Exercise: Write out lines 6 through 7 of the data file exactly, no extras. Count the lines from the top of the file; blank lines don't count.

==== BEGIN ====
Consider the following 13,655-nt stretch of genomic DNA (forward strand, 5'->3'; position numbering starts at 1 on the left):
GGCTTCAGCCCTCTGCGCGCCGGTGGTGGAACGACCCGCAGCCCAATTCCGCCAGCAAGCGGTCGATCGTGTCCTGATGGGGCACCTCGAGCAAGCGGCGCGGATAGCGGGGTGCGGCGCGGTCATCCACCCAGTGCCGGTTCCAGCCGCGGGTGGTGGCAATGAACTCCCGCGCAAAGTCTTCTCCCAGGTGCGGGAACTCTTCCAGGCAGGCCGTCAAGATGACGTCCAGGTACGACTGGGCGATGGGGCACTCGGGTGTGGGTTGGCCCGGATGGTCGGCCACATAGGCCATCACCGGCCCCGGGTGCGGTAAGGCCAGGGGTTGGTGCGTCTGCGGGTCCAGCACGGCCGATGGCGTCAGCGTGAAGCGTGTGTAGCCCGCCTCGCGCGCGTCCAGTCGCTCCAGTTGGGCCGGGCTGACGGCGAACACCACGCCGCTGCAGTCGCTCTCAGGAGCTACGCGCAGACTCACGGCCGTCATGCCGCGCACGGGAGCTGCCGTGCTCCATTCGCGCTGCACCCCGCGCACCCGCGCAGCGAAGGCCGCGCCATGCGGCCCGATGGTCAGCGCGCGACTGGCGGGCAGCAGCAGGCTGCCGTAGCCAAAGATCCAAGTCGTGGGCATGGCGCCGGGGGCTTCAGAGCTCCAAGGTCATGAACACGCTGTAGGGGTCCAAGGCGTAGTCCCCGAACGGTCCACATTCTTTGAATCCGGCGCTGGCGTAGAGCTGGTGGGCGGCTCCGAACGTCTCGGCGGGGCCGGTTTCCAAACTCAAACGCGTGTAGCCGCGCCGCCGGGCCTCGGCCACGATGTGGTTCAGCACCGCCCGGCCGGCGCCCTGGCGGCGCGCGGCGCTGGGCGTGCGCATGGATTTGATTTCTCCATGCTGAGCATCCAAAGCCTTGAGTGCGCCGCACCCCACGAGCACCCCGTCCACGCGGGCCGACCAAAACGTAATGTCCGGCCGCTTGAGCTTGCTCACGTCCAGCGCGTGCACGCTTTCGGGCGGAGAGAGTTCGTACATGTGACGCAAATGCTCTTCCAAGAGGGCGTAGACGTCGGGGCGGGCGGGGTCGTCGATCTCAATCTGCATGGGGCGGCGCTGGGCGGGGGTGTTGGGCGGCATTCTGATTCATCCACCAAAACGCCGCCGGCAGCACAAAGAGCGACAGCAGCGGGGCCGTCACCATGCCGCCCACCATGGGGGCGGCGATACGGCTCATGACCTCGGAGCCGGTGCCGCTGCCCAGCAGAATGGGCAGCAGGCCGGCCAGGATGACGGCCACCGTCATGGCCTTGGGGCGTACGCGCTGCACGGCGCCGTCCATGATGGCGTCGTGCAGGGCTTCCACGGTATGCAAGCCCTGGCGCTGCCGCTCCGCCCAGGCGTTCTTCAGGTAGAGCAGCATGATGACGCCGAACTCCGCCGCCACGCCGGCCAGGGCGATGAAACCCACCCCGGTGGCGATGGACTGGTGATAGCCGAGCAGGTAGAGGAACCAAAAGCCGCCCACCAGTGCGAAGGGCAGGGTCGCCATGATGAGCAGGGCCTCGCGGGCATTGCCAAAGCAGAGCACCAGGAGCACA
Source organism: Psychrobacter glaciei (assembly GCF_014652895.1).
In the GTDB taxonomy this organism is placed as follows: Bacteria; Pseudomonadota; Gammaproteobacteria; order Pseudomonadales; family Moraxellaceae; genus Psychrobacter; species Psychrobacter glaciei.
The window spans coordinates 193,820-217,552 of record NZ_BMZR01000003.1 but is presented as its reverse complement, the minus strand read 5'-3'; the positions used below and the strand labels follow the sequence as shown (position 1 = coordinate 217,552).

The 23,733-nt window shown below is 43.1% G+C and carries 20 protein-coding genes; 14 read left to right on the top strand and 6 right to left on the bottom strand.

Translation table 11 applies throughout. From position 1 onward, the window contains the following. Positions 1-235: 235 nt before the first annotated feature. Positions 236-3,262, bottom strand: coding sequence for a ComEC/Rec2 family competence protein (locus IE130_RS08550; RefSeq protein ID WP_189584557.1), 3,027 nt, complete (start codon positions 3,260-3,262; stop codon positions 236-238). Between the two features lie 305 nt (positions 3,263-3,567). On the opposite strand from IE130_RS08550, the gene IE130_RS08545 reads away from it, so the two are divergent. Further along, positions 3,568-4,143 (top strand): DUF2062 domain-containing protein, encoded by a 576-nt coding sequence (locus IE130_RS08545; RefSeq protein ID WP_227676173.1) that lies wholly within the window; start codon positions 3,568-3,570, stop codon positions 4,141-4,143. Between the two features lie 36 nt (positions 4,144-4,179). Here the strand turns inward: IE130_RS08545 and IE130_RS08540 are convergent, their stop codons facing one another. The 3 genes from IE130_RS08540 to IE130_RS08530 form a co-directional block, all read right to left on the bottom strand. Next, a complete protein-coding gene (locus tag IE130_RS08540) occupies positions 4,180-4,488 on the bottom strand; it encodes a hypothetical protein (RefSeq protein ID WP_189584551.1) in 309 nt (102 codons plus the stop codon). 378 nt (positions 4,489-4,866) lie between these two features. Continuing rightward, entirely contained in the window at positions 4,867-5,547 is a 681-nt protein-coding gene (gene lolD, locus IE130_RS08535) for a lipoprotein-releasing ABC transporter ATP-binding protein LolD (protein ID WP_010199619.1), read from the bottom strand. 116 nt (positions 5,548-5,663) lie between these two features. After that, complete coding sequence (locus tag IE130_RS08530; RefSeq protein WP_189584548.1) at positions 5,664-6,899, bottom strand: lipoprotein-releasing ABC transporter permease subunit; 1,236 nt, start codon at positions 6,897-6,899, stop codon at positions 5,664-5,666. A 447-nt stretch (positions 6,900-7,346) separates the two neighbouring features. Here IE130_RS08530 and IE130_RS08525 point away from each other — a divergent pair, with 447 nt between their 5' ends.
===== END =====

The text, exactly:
The 23,733-nt window shown below is 43.1% G+C and carries 20 protein-coding genes; 14 read left to right on the top strand and 6 right to left on the bottom strand.

Translation table 11 applies throughout. From position 1 onward, the window contains the following. Positions 1-235: 235 nt before the first annotated feature. Positions 236-3,262, bottom strand: coding sequence for a ComEC/Rec2 family competence protein (locus IE130_RS08550; RefSeq protein ID WP_189584557.1), 3,027 nt, complete (start codon positions 3,260-3,262; stop codon positions 236-238). Between the two features lie 305 nt (positions 3,263-3,567). On the opposite strand from IE130_RS08550, the gene IE130_RS08545 reads away from it, so the two are divergent. Further along, positions 3,568-4,143 (top strand): DUF2062 domain-containing protein, encoded by a 576-nt coding sequence (locus IE130_RS08545; RefSeq protein ID WP_227676173.1) that lies wholly within the window; start codon positions 3,568-3,570, stop codon positions 4,141-4,143. Between the two features lie 36 nt (positions 4,144-4,179). Here the strand turns inward: IE130_RS08545 and IE130_RS08540 are convergent, their stop codons facing one another. The 3 genes from IE130_RS08540 to IE130_RS08530 form a co-directional block, all read right to left on the bottom strand. Next, a complete protein-coding gene (locus tag IE130_RS08540) occupies positions 4,180-4,488 on the bottom strand; it encodes a hypothetical protein (RefSeq protein ID WP_189584551.1) in 309 nt (102 codons plus the stop codon). 378 nt (positions 4,489-4,866) lie between these two features. Continuing rightward, entirely contained in the window at positions 4,867-5,547 is a 681-nt protein-coding gene (gene lolD, locus IE130_RS08535) for a lipoprotein-releasing ABC transporter ATP-binding protein LolD (protein ID WP_010199619.1), read from the bottom strand. 116 nt (positions 5,548-5,663) lie between these two features. After that, complete coding sequence (locus tag IE130_RS08530; RefSeq protein WP_189584548.1) at positions 5,664-6,899, bottom strand: lipoprotein-releasing ABC transporter permease subunit; 1,236 nt, start codon at positions 6,897-6,899, stop codon at positions 5,664-5,666. A 447-nt stretch (positions 6,900-7,346) separates the two neighbouring features. Here IE130_RS08530 and IE130_RS08525 point away from each other — a divergent pair, with 447 nt between their 5' ends.